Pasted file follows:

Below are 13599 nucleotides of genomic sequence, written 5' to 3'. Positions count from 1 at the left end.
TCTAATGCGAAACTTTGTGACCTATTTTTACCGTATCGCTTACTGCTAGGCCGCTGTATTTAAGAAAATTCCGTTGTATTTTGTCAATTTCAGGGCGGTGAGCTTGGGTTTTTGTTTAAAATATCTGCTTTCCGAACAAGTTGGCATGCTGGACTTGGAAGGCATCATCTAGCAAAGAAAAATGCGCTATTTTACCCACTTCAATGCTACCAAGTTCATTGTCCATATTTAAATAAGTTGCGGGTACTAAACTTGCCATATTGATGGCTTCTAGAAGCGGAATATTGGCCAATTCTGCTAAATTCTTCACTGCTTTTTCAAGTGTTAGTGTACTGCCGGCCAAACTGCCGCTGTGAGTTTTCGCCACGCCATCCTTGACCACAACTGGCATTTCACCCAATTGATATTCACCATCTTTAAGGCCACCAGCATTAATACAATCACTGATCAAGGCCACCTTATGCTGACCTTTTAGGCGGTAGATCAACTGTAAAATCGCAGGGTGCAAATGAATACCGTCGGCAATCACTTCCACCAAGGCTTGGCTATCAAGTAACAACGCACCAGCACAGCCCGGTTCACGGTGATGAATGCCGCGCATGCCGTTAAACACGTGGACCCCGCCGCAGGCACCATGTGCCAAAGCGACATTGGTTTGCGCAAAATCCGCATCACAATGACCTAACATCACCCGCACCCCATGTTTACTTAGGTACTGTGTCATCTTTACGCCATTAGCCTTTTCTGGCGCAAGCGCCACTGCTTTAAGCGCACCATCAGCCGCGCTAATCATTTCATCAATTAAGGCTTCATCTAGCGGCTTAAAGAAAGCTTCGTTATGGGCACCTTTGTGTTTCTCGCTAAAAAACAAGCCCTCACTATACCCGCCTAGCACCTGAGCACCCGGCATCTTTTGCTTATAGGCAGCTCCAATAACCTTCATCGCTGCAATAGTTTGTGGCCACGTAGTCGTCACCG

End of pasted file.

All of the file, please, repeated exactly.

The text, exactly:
Below are 13599 nucleotides of genomic sequence, written 5' to 3'. Positions count from 1 at the left end.
TCTAATGCGAAACTTTGTGACCTATTTTTACCGTATCGCTTACTGCTAGGCCGCTGTATTTAAGAAAATTCCGTTGTATTTTGTCAATTTCAGGGCGGTGAGCTTGGGTTTTTGTTTAAAATATCTGCTTTCCGAACAAGTTGGCATGCTGGACTTGGAAGGCATCATCTAGCAAAGAAAAATGCGCTATTTTACCCACTTCAATGCTACCAAGTTCATTGTCCATATTTAAATAAGTTGCGGGTACTAAACTTGCCATATTGATGGCTTCTAGAAGCGGAATATTGGCCAATTCTGCTAAATTCTTCACTGCTTTTTCAAGTGTTAGTGTACTGCCGGCCAAACTGCCGCTGTGAGTTTTCGCCACGCCATCCTTGACCACAACTGGCATTTCACCCAATTGATATTCACCATCTTTAAGGCCACCAGCATTAATACAATCACTGATCAAGGCCACCTTATGCTGACCTTTTAGGCGGTAGATCAACTGTAAAATCGCAGGGTGCAAATGAATACCGTCGGCAATCACTTCCACCAAGGCTTGGCTATCAAGTAACAACGCACCAGCACAGCCCGGTTCACGGTGATGAATGCCGCGCATGCCGTTAAACACGTGGACCCCGCCGCAGGCACCATGTGCCAAAGCGACATTGGTTTGCGCAAAATCCGCATCACAATGACCTAACATCACCCGCACCCCATGTTTACTTAGGTACTGTGTCATCTTTACGCCATTAGCCTTTTCTGGCGCAAGCGCCACTGCTTTAAGCGCACCATCAGCCGCGCTAATCATTTCATCAATTAAGGCTTCATCTAGCGGCTTAAAGAAAGCTTCGTTATGGGCACCTTTGTGTTTCTCGCTAAAAAACAAGCCCTCACTATACCCGCCTAGCACCTGAGCACCCGGCATCTTTTGCTTATAGGCAGCTCCAATAACCTTCATCGCTGCAATAGTTTGTGGCCACGTAGTCGTCACCG